Luminous: Celebrating 50 years of the Australian Ballet
Edited by Kate Scott and Lorelei Vashti
(Australian Ballet, $99)
The photographic book Luminous is magnificent in size and appearance. Packaged in a matching box, its dimensions are not so much coffee table as the tabletop itself. Add the jewel-like colours of the photographic collage of dancers that adorns the cover and you have quite the dramatic statement.
A quick glance through the magical, poster-size images that capture the Australian Ballet's evolution since its foundation in 1962 might trick the reader into thinking the text is secondary in this chronicle of the company's history. Not so - the choice of Helen Garner to write the foreword (a delicately crafted treat in itself) makes it clear from the get-go that the words accompanying this photographic feast will hold their own. While the six essays may be somewhat dwarfed by the photographs, each provides a fascinating insight into the triumphs and travails of Australia's flagship ballet company.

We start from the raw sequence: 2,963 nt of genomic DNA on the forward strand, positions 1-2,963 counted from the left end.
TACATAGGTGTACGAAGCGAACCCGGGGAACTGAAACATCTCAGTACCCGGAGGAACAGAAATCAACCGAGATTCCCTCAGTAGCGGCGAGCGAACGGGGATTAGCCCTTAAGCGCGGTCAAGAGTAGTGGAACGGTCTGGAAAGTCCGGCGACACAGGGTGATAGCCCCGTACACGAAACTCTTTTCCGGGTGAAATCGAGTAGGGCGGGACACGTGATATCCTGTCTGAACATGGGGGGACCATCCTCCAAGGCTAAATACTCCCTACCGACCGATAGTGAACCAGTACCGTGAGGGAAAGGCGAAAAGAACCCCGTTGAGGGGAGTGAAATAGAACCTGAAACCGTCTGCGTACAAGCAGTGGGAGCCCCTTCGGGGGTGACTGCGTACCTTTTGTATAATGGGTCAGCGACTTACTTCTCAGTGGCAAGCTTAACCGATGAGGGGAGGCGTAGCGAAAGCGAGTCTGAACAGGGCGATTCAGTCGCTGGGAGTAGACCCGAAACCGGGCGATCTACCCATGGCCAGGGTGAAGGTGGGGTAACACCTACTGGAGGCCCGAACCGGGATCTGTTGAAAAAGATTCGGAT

An historical account of the evolution of a dance company runs the risk of being dry and dull but the six writers - Alan Brissenden, Valerie Lawson, Jill Sykes, Lee Christofis, Michael Shmith and Deborah Jones - for the most part steer clear of monotonous lists of achievements. Instead, each chapter focuses on charismatic individuals, cut-throat politics and artistic visions - enlivened by the odd, well-placed anecdote.Homage is paid to the photographers who helped capture each decade of the Australian Ballet. The changing nature of dance photography, both in terms of the product itself and the role that product plays, is discussed, though perhaps not in quite enough detail for lovers of dance photography.
That said, it is the photography that stands centre stage. From the dynamism of Branco Gaica's shot of Nicole Rhodes in Red Earth (1996), to the cool, crispness of Justin Smith's image of Madeleine Eastoe for La Sylphide (2005), this book is a sumptuous banquet of dance photographs.